The Minnesota House has approved a transportation funding bill that injects more than $1 billion in new money for road projects over the next five years. The plan closely mirrors the proposal favored by Gov. Tim Pawlenty. But critics say it offers too little new cash. The body also approved spending reductions in the courts and criminal justice system. The two budget bills are the first to pass the House this year. (04/29/2003)
The Minnesota Legislature is talking about picking up the pace on state highways. Rural lawmakers are pushing a bill that would increase the daytime speed limit to 65 mph on many two-lane highways. (04/29/2003)
In the next couple of years, Minnesotans could be paying tolls to use certain metropolitan highway lanes. State and federal lawmakers are considering plans to charge lane fees to relieve congestion and fund new road projects. The proposal is part of a mix of highway development and financing plans announced by Gov. Tim Pawlenty's administration and legislators from both parties. (04/24/2003)
When Lt. Gov. Carol Molnau took on the job of leading the transportation department, she set out to reshape the department and the way it does business. Find out what's in store for roads and mass transit. ( 04/23/2003)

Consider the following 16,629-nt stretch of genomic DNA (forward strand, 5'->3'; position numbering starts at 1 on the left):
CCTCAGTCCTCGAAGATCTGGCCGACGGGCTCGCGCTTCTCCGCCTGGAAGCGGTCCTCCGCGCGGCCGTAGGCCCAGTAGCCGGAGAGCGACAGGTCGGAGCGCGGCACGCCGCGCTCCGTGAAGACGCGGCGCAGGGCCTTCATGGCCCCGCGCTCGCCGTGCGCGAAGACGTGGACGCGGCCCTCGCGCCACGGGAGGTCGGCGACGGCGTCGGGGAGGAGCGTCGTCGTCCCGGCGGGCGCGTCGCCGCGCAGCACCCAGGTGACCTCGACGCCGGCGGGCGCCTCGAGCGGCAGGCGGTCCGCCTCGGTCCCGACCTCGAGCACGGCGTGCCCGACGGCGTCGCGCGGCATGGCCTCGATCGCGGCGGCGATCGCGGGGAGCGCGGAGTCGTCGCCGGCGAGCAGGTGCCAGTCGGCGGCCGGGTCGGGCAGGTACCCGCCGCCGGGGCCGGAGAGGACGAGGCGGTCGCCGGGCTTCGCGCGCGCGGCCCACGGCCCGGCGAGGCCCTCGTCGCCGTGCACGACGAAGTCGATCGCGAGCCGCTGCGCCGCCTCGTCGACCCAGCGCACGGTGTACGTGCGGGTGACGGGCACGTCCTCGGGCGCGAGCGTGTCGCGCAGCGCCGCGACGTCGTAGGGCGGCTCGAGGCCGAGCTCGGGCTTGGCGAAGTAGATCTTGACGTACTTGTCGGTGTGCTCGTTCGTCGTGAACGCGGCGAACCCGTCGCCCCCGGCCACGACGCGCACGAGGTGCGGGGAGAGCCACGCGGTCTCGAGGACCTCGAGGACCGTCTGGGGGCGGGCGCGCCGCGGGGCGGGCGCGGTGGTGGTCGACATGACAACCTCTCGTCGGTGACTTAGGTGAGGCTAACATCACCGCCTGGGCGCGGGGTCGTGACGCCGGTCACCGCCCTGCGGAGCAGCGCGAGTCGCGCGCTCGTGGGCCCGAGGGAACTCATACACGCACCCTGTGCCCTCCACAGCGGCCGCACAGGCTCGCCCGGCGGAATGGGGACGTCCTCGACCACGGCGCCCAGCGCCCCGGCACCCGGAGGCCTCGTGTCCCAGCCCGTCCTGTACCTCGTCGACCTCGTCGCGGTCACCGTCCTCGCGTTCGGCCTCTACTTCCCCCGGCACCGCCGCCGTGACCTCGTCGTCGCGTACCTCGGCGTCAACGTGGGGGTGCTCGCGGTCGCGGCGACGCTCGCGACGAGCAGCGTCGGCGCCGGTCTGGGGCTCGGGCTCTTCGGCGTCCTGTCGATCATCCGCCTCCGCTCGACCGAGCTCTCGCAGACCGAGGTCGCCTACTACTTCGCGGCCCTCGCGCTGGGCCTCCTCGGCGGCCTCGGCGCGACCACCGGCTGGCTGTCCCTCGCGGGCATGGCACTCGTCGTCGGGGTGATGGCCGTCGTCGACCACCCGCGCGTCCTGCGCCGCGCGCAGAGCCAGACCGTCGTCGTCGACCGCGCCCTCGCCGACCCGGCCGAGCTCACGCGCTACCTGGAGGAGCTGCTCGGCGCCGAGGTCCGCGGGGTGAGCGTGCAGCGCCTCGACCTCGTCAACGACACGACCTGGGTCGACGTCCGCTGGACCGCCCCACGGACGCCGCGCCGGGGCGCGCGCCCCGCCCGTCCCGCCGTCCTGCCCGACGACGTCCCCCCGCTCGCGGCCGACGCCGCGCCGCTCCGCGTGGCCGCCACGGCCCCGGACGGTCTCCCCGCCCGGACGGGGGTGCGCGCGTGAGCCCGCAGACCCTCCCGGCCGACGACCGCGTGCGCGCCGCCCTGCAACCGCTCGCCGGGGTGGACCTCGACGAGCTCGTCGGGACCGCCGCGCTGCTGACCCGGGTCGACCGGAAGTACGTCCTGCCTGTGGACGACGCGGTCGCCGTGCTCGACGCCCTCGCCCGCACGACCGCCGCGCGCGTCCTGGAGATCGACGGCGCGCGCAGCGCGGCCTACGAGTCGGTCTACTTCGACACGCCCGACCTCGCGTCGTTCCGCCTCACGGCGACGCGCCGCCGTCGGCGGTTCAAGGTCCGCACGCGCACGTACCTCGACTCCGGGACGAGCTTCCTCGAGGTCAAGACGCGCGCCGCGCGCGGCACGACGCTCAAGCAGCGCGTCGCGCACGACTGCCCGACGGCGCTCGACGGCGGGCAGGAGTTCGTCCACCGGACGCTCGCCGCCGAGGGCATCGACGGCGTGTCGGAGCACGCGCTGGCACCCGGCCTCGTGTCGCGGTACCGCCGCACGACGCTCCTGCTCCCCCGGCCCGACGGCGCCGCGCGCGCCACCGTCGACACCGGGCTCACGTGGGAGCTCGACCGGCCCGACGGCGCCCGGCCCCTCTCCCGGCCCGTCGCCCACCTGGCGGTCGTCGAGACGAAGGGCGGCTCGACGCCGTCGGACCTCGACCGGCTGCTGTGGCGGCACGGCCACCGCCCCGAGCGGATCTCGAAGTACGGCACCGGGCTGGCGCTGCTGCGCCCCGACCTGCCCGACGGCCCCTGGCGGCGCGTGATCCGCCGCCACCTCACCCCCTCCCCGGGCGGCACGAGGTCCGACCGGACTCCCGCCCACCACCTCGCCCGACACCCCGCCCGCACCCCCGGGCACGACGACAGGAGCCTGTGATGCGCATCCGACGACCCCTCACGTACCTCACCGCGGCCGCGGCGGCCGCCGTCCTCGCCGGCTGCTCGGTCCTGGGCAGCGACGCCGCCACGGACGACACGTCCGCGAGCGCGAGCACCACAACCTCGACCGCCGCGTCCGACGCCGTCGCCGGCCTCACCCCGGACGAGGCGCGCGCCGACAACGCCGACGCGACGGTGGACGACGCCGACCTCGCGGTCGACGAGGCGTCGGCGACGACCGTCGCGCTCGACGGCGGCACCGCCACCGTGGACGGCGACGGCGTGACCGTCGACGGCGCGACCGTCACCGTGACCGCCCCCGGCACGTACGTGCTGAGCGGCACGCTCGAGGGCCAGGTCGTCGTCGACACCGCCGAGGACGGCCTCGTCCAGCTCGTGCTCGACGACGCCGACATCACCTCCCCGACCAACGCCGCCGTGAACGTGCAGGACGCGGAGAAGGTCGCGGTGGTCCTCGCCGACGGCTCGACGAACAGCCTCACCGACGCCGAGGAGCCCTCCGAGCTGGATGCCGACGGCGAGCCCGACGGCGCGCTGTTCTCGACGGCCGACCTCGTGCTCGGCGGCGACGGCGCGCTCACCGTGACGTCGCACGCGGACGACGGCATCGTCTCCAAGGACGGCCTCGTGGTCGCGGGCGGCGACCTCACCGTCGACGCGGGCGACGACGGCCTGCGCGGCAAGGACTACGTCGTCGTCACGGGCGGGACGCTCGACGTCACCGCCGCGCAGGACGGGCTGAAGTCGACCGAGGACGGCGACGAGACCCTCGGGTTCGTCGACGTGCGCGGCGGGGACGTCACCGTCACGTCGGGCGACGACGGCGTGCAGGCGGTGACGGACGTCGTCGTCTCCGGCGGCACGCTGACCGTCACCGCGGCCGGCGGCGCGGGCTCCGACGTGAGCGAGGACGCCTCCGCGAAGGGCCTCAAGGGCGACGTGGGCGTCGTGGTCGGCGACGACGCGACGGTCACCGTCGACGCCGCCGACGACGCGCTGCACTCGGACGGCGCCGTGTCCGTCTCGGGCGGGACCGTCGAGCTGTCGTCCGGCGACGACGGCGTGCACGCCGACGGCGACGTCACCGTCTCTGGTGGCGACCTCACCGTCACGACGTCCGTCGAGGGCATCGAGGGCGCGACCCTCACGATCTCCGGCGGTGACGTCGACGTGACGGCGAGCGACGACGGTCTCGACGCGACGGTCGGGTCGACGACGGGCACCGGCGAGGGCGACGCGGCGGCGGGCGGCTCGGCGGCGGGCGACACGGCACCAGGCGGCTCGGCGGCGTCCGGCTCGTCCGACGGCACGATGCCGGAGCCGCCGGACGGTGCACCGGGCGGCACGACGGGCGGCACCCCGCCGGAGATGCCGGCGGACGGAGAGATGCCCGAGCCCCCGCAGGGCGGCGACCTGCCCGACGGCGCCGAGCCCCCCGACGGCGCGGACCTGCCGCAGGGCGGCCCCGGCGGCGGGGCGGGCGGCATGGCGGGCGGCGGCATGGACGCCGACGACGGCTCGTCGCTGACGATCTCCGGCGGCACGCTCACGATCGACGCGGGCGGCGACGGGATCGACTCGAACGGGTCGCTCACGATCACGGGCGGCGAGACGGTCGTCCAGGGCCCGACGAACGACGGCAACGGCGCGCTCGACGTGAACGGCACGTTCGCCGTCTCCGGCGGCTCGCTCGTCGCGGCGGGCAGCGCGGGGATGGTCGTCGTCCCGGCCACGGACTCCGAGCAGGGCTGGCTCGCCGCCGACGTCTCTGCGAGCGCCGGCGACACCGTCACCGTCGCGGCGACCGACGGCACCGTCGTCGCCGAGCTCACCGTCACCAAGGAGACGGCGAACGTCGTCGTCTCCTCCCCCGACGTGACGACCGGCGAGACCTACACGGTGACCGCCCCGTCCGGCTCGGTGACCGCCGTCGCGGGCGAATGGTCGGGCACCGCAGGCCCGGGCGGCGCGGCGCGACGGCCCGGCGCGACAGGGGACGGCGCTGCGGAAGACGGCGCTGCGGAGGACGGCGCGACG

Senate DFLers today are proposing increasing the state gas tax and license tab fees to funnel additional money into road projects and mass transit. The plan amounts to roughly twice the transportation funding favored by Gov. Tim Pawlenty and House Republicans. It also runs afoul of Pawlenty's pledge not to raise state taxes during his time in office. But supporters say the state's transportation needs demand new revenue, and they say they're hopeful the governor and his GOP allies can be persuaded. (04/22/2003)
Vehicle registration fees, which were cut three years ago, would climb under an ambitious road-building plan backed by big-name Democrats and Republicans. The chairmen of House and Senate transportation committees are co-sponsors of the proposal that would pump $2.5 billion into road and transit projects over the next seven years. (04/01/2003)
Gov. Tim Pawlenty has released a five-year transportation package that he says will jumpstart road and bridge projects across the state. The plan relies on borrowing $550 million for highway construction and seeks an equal amount in advance funds from the federal government. Critics say the plan is shortsighted and makes almost no allowances for public transit. (03/14/2003)
There's another spat brewing over Minnesota's first light rail line. Supporters of the 11.5-mile transit service from downtown Minneapolis to the Mall of America in Bloomington had been counting on state funds to operate it. However, in his budget proposal, Gov. Pawlenty proposes the state pay less than half of the operating cost. (02/20/2003)